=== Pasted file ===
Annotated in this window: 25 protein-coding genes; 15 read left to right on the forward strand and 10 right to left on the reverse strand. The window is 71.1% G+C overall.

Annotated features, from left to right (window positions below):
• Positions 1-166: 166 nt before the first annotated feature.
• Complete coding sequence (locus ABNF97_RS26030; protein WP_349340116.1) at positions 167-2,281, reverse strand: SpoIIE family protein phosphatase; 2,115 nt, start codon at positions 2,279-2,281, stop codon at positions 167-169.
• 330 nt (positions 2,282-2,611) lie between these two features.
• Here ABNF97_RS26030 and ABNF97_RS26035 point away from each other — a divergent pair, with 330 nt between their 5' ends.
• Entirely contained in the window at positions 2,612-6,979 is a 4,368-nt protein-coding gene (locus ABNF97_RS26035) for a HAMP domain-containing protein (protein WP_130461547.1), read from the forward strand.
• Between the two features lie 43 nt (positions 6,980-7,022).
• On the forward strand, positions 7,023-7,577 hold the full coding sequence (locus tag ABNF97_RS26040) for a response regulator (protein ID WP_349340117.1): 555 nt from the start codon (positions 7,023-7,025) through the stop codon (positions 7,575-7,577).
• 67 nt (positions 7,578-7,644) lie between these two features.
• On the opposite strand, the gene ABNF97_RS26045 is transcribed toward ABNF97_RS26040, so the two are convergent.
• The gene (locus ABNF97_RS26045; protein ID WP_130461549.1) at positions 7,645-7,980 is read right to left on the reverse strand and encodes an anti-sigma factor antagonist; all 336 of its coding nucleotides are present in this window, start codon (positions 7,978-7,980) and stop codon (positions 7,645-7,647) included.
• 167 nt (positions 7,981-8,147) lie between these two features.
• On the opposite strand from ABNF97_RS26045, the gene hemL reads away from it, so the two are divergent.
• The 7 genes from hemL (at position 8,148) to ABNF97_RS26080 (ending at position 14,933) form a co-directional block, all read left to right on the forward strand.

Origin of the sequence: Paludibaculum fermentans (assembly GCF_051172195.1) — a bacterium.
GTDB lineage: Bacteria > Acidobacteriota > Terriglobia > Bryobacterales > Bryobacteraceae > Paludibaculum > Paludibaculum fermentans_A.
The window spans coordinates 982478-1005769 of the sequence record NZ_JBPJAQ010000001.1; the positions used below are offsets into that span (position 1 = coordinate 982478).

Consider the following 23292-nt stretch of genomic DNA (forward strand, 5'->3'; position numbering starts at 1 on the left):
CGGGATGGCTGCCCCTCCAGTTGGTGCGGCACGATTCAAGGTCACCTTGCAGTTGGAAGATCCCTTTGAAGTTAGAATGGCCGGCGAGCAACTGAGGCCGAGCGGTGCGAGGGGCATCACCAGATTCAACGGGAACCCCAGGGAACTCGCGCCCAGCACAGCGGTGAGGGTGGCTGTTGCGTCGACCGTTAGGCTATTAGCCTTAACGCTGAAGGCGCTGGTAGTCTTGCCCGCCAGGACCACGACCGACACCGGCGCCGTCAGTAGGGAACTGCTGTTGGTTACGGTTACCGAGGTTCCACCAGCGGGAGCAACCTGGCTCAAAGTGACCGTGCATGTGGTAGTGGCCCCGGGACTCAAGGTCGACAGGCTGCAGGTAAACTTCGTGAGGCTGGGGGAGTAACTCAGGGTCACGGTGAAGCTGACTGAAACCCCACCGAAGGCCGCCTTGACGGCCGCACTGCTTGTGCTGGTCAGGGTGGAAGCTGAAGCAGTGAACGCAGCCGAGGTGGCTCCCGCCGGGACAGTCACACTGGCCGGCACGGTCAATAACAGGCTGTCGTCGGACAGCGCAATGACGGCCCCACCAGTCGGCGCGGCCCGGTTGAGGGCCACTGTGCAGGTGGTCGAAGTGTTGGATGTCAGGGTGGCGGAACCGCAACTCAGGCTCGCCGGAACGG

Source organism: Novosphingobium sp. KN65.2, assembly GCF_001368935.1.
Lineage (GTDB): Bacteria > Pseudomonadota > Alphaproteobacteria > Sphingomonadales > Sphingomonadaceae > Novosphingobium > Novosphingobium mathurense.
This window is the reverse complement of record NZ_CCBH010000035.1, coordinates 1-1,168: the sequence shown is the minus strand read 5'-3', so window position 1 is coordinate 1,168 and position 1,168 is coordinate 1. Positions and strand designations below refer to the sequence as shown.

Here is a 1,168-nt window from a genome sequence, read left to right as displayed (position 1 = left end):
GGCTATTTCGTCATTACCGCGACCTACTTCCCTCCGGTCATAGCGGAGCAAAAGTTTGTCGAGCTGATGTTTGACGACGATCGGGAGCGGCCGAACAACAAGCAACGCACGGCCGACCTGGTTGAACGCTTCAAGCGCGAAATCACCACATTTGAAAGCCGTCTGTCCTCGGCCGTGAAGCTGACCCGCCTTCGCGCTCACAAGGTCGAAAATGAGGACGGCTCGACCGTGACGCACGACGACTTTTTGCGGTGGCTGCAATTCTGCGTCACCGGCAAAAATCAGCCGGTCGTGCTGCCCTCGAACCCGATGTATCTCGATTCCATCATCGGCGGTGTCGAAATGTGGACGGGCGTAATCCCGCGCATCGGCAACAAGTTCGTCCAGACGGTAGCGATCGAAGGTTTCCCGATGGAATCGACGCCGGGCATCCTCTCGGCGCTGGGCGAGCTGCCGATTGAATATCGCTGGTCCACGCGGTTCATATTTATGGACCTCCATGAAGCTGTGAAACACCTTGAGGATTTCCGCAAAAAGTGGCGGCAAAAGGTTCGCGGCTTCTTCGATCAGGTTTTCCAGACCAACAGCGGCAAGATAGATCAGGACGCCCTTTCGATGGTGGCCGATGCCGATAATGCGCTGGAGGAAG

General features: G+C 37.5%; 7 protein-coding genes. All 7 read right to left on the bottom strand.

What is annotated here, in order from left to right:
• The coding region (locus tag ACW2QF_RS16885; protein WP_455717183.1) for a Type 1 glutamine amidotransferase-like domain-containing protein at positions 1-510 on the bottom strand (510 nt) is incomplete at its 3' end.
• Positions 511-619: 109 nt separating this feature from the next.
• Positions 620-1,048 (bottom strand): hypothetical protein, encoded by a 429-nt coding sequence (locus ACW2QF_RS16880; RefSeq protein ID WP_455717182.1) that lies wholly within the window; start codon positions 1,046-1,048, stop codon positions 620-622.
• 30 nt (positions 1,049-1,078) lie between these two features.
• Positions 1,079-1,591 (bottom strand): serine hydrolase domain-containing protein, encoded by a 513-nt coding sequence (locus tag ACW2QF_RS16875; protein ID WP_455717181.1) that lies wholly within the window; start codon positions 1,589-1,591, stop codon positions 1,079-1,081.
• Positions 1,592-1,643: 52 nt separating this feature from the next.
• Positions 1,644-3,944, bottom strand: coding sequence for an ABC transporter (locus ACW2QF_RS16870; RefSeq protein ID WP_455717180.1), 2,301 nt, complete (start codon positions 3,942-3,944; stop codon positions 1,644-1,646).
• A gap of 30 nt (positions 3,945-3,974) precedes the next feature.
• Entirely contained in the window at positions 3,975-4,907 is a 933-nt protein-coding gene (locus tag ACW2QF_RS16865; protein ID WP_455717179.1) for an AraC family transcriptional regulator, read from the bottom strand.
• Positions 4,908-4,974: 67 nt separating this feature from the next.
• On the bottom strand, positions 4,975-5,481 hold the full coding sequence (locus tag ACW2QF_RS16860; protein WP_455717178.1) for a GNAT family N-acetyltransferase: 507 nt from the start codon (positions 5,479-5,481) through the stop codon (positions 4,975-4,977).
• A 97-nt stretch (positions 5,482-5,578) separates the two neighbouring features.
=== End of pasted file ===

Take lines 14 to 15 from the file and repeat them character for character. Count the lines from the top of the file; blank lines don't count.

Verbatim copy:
• On the opposite strand from ABNF97_RS26045, the gene hemL reads away from it, so the two are divergent.
• The 7 genes from hemL (at position 8,148) to ABNF97_RS26080 (ending at position 14,933) form a co-directional block, all read left to right on the forward strand.